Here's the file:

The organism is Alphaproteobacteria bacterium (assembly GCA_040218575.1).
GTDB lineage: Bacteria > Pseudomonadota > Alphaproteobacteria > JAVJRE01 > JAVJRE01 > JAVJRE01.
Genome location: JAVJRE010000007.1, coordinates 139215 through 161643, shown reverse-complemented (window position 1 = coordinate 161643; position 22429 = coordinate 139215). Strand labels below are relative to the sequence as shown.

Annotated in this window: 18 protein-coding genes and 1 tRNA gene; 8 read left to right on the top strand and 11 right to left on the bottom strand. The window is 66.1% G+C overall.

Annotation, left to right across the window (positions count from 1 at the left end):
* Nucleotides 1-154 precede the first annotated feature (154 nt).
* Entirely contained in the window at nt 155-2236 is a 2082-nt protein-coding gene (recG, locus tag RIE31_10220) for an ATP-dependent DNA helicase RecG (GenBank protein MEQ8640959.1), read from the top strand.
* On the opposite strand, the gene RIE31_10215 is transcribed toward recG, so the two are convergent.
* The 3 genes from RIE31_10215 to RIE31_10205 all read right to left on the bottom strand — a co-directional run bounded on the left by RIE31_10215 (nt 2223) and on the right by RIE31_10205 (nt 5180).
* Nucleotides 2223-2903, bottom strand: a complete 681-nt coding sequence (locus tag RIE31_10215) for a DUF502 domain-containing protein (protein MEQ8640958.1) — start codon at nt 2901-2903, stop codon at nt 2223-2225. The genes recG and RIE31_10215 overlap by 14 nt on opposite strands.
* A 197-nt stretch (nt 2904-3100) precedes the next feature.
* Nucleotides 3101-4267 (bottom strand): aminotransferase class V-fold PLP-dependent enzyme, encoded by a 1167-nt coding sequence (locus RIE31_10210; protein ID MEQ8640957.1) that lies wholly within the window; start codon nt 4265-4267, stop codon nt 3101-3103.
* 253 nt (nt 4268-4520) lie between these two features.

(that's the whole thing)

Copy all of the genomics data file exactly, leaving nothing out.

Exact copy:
The organism is Alphaproteobacteria bacterium (assembly GCA_040218575.1).
GTDB lineage: Bacteria > Pseudomonadota > Alphaproteobacteria > JAVJRE01 > JAVJRE01 > JAVJRE01.
Genome location: JAVJRE010000007.1, coordinates 139215 through 161643, shown reverse-complemented (window position 1 = coordinate 161643; position 22429 = coordinate 139215). Strand labels below are relative to the sequence as shown.

Annotated in this window: 18 protein-coding genes and 1 tRNA gene; 8 read left to right on the top strand and 11 right to left on the bottom strand. The window is 66.1% G+C overall.

Annotation, left to right across the window (positions count from 1 at the left end):
* Nucleotides 1-154 precede the first annotated feature (154 nt).
* Entirely contained in the window at nt 155-2236 is a 2082-nt protein-coding gene (recG, locus tag RIE31_10220) for an ATP-dependent DNA helicase RecG (GenBank protein MEQ8640959.1), read from the top strand.
* On the opposite strand, the gene RIE31_10215 is transcribed toward recG, so the two are convergent.
* The 3 genes from RIE31_10215 to RIE31_10205 all read right to left on the bottom strand — a co-directional run bounded on the left by RIE31_10215 (nt 2223) and on the right by RIE31_10205 (nt 5180).
* Nucleotides 2223-2903, bottom strand: a complete 681-nt coding sequence (locus tag RIE31_10215) for a DUF502 domain-containing protein (protein MEQ8640958.1) — start codon at nt 2901-2903, stop codon at nt 2223-2225. The genes recG and RIE31_10215 overlap by 14 nt on opposite strands.
* A 197-nt stretch (nt 2904-3100) precedes the next feature.
* Nucleotides 3101-4267 (bottom strand): aminotransferase class V-fold PLP-dependent enzyme, encoded by a 1167-nt coding sequence (locus RIE31_10210; protein ID MEQ8640957.1) that lies wholly within the window; start codon nt 4265-4267, stop codon nt 3101-3103.
* 253 nt (nt 4268-4520) lie between these two features.